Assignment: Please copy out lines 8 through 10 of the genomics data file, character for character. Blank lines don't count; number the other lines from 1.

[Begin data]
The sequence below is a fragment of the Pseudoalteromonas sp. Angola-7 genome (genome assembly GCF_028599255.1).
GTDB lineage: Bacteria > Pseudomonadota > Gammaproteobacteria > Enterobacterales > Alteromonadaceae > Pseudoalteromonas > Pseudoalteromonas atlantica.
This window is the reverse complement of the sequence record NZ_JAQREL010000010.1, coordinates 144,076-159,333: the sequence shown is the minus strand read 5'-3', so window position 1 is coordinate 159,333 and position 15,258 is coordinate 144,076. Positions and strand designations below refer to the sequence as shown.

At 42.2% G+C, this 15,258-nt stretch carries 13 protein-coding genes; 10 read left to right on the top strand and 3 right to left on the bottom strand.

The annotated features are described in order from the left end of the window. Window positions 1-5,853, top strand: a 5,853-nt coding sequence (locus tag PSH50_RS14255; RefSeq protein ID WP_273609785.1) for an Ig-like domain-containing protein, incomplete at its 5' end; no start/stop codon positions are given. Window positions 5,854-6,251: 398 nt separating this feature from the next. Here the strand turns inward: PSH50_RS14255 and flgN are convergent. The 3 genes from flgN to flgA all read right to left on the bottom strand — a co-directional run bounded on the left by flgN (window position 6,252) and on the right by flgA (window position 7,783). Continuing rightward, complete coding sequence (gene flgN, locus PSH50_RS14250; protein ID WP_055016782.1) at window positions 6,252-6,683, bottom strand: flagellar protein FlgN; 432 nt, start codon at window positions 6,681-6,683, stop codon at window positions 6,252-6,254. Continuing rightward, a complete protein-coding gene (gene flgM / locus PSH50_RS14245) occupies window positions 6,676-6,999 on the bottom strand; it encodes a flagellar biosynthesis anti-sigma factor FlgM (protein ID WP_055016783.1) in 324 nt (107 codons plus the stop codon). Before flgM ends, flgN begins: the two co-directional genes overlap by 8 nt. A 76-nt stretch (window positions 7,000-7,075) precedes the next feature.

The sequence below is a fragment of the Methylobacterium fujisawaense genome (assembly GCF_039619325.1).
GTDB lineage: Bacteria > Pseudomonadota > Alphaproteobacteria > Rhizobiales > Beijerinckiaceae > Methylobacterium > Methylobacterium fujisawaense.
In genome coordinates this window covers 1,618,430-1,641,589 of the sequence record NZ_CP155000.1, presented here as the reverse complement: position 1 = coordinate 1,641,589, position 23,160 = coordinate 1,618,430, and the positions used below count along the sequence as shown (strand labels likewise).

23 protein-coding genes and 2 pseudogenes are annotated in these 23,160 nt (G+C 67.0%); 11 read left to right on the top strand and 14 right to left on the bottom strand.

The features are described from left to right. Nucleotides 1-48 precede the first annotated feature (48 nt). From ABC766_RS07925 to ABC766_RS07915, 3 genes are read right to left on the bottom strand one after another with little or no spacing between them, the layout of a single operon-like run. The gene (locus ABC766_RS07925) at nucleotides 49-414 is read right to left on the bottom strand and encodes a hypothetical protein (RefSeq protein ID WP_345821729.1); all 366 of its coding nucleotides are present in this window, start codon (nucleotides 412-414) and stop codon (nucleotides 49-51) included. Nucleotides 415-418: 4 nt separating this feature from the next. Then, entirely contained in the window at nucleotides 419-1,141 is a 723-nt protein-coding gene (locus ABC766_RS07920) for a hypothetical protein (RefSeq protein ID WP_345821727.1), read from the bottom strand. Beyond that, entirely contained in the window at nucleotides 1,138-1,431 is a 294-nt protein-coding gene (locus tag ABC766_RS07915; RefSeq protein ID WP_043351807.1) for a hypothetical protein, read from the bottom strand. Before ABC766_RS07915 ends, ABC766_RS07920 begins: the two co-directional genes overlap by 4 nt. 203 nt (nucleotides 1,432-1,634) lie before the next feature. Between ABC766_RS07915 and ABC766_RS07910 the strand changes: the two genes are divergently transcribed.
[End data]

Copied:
In genome coordinates this window covers 1,618,430-1,641,589 of the sequence record NZ_CP155000.1, presented here as the reverse complement: position 1 = coordinate 1,641,589, position 23,160 = coordinate 1,618,430, and the positions used below count along the sequence as shown (strand labels likewise).

23 protein-coding genes and 2 pseudogenes are annotated in these 23,160 nt (G+C 67.0%); 11 read left to right on the top strand and 14 right to left on the bottom strand.

The features are described from left to right. Nucleotides 1-48 precede the first annotated feature (48 nt). From ABC766_RS07925 to ABC766_RS07915, 3 genes are read right to left on the bottom strand one after another with little or no spacing between them, the layout of a single operon-like run. The gene (locus ABC766_RS07925) at nucleotides 49-414 is read right to left on the bottom strand and encodes a hypothetical protein (RefSeq protein ID WP_345821729.1); all 366 of its coding nucleotides are present in this window, start codon (nucleotides 412-414) and stop codon (nucleotides 49-51) included. Nucleotides 415-418: 4 nt separating this feature from the next. Then, entirely contained in the window at nucleotides 419-1,141 is a 723-nt protein-coding gene (locus ABC766_RS07920) for a hypothetical protein (RefSeq protein ID WP_345821727.1), read from the bottom strand. Beyond that, entirely contained in the window at nucleotides 1,138-1,431 is a 294-nt protein-coding gene (locus tag ABC766_RS07915; RefSeq protein ID WP_043351807.1) for a hypothetical protein, read from the bottom strand. Before ABC766_RS07915 ends, ABC766_RS07920 begins: the two co-directional genes overlap by 4 nt. 203 nt (nucleotides 1,432-1,634) lie before the next feature. Between ABC766_RS07915 and ABC766_RS07910 the strand changes: the two genes are divergently transcribed.